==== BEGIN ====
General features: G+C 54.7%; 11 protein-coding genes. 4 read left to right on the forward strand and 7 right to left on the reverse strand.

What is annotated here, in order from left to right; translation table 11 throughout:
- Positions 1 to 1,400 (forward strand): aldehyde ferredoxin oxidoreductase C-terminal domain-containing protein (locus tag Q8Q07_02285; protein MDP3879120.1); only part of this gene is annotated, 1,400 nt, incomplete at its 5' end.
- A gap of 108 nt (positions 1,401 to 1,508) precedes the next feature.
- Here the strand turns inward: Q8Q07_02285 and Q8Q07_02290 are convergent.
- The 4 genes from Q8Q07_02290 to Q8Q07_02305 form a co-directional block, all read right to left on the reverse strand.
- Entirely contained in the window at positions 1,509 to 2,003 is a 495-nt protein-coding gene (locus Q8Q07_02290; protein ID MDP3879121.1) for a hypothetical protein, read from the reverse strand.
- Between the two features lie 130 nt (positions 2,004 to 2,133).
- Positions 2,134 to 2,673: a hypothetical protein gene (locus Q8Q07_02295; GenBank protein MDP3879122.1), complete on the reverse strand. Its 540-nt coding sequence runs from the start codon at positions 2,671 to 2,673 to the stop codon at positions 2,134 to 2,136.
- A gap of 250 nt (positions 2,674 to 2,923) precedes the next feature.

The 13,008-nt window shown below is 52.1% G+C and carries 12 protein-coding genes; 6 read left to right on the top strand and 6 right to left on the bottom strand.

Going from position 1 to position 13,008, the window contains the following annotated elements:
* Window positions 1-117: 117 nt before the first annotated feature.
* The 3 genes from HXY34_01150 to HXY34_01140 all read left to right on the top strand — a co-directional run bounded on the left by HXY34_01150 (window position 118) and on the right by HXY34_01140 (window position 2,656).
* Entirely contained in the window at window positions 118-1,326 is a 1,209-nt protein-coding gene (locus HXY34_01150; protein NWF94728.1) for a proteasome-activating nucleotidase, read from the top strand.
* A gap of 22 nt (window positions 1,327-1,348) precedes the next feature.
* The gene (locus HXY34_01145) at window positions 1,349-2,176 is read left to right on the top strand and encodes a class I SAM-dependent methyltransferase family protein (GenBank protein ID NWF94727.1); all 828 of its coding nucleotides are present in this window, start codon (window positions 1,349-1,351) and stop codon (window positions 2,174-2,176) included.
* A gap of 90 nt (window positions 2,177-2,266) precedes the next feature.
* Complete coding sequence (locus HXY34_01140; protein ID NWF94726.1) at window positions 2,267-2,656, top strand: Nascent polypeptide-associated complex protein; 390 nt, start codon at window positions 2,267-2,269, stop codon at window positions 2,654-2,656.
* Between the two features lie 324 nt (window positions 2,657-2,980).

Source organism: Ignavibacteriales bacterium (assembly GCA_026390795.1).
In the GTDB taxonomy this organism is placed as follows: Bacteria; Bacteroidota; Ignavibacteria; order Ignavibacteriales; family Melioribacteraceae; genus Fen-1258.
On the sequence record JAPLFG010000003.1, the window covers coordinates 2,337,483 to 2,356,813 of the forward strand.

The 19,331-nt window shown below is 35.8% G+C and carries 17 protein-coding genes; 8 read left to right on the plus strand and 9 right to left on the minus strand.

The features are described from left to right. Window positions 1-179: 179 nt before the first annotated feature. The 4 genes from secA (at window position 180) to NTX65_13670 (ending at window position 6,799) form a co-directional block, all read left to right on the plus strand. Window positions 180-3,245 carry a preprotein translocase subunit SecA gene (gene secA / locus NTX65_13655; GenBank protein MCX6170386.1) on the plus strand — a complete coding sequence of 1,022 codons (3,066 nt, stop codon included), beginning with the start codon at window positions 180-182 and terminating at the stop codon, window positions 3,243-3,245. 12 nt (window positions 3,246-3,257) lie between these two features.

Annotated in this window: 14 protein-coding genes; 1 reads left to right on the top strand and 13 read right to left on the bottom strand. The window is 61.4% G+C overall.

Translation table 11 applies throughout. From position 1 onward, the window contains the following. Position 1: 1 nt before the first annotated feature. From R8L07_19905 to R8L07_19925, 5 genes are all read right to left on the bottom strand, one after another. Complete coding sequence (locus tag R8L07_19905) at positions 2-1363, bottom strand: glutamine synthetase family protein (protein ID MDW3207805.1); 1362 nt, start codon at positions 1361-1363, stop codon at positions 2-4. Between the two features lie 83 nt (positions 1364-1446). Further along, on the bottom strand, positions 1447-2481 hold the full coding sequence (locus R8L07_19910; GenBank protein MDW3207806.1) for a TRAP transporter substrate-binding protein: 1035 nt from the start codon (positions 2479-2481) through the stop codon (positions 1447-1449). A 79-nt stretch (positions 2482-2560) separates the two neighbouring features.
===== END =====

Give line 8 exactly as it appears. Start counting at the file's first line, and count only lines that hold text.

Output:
- Between the two features lie 130 nt (positions 2,004 to 2,133).